That tough-mindedness was apparent to everyone who worked for him, but a portrait in only that hue would miss the man. He was also a cheerful gunslinger. He laughed easily; he whistled well and heedlessly; he adored opera; and he would pop off at unexpected moments with cranky declarations that the local press feasted on. “When you’re ripe, it’s time to go,” he said on radio while commenting on health-care reform. The insensitivity of it! The outrage! A few might have recognized the sly allusion to King Lear’s “Ripeness is all.”
Silber made his mark by remaking Boston University from a down-at-its-heels commuter college to a substantial research university. He was fond of noting that, had Boston University not been sitting across the Charles River from MIT and Harvard, its achievements would have loomed larger. Beginning in the 1970s, Silber unleashed a campaign to transform the place, buying up brownstones by the dozen, hiring prominent scholars, wrenching up admissions standards, and seeking funds wherever he could. He had working alliances with Sen. Ted Kennedy and with Kevin White, Boston’s longtime mayor. Good things mysteriously fell into his lap. The huge Commonwealth Armory was sold to the university for a song. Major grants came his way.
Not that Silber had much skill as a fund raiser. He could be charming, but he couldn’t hold the expression long enough for most would-be donors to sign the check. More than once, he drove off benefactors by suggesting none too delicately that their largess was insufficiently ample.
Then there were his wars with the faculty. At one point in the 1970s, Silber had so offended his deans and board members that he faced open rebellion. He came close to getting handed a ticket back to Texas, where he’d been dean of arts and sciences at the University of Texas at Austin, but he faced down his opponents. All but one of the rebellious deans were summarily fired. Silber seemed to have left that one as an Ancient Mariner to tell the tale. After surviving that trial, Silber took on the faculty union and succeeded in getting it decertified on the grounds that BU faculty members shoulder important administrative responsibilities.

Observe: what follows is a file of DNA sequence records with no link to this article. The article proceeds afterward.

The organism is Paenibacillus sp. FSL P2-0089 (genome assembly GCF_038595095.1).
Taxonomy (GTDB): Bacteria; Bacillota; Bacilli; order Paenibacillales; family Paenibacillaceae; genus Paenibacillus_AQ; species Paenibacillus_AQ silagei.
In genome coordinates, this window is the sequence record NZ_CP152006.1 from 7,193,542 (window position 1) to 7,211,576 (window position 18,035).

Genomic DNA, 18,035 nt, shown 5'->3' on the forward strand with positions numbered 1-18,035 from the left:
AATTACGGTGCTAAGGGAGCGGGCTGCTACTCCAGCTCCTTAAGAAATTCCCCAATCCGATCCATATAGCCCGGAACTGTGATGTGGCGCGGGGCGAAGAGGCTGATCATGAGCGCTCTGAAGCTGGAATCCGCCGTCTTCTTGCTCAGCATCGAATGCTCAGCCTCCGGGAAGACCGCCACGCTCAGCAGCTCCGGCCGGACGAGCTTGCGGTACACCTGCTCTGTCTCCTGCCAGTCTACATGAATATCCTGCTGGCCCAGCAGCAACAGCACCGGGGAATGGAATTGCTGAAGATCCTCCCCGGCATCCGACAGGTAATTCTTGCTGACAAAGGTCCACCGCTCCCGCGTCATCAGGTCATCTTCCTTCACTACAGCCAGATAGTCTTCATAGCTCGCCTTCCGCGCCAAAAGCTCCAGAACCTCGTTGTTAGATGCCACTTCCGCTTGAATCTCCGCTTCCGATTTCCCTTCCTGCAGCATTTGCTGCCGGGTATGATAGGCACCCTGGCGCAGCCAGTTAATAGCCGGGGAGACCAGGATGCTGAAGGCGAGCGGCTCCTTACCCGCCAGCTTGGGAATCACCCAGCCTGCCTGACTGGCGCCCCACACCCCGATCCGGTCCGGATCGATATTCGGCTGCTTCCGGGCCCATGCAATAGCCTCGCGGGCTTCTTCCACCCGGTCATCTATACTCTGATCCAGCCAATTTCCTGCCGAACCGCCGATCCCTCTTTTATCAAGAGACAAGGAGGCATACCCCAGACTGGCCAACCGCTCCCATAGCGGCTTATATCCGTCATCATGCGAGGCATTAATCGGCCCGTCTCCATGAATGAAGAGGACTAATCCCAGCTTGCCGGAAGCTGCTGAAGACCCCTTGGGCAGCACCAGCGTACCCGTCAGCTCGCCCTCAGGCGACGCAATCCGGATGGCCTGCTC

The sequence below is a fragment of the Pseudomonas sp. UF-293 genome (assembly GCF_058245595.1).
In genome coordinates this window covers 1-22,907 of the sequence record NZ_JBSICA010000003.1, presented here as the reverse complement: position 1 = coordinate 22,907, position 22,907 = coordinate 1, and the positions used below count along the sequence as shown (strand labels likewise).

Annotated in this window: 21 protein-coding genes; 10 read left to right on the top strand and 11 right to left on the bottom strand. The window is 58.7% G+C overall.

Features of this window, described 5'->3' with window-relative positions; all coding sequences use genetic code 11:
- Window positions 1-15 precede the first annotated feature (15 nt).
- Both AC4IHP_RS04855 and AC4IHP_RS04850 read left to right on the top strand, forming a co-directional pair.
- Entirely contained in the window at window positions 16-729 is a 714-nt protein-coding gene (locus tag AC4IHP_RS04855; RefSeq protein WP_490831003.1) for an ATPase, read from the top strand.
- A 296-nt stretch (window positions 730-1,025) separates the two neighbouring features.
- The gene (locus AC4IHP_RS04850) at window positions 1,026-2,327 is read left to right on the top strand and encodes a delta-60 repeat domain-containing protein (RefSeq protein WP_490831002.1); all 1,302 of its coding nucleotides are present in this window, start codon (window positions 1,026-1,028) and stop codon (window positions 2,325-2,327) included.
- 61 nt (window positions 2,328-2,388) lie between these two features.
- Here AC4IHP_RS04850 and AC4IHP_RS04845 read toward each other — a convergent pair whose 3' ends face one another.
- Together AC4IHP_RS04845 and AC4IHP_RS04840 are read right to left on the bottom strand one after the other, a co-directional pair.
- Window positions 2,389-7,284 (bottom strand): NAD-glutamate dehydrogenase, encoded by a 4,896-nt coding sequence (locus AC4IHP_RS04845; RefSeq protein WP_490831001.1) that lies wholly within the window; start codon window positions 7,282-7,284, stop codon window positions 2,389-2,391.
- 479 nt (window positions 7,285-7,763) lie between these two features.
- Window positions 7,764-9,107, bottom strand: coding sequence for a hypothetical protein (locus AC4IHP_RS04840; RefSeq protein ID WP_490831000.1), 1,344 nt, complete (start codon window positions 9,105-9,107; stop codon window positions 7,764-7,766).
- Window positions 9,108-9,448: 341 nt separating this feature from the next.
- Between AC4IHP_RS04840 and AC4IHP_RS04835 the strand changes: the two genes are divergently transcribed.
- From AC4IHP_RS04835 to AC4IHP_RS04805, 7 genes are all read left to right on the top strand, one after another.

That victory and his determination to make his own assessments on faculty appointments and tenure cases made Silber a monster in the eyes of some faculty members. He outlasted most of them. Even Howard Zinn eventually opted for retirement. By the 1990s, an acronym had evolved: BSASH, for “Before Silber and Still Here.” It was a dwindling category.
Ripeness, I suppose, came even to John Silber. What is his legacy? His last years were, I think, ones of keen disappointment. In an ill-judged moment, he played a role in ousting his successor and, in the turmoil that followed, lost his own standing with the board.
BU’s current president has built on the foundations of the research university Silber created but has completely abandoned Silber’s countercultural vision. Silber’s view of himself as a colossus of sorts, one of Emerson’s “representative men,” I fear lies in dust. But he does leave something: a loyalty, among many of those whose lives he touched, to uncompromising academic standards.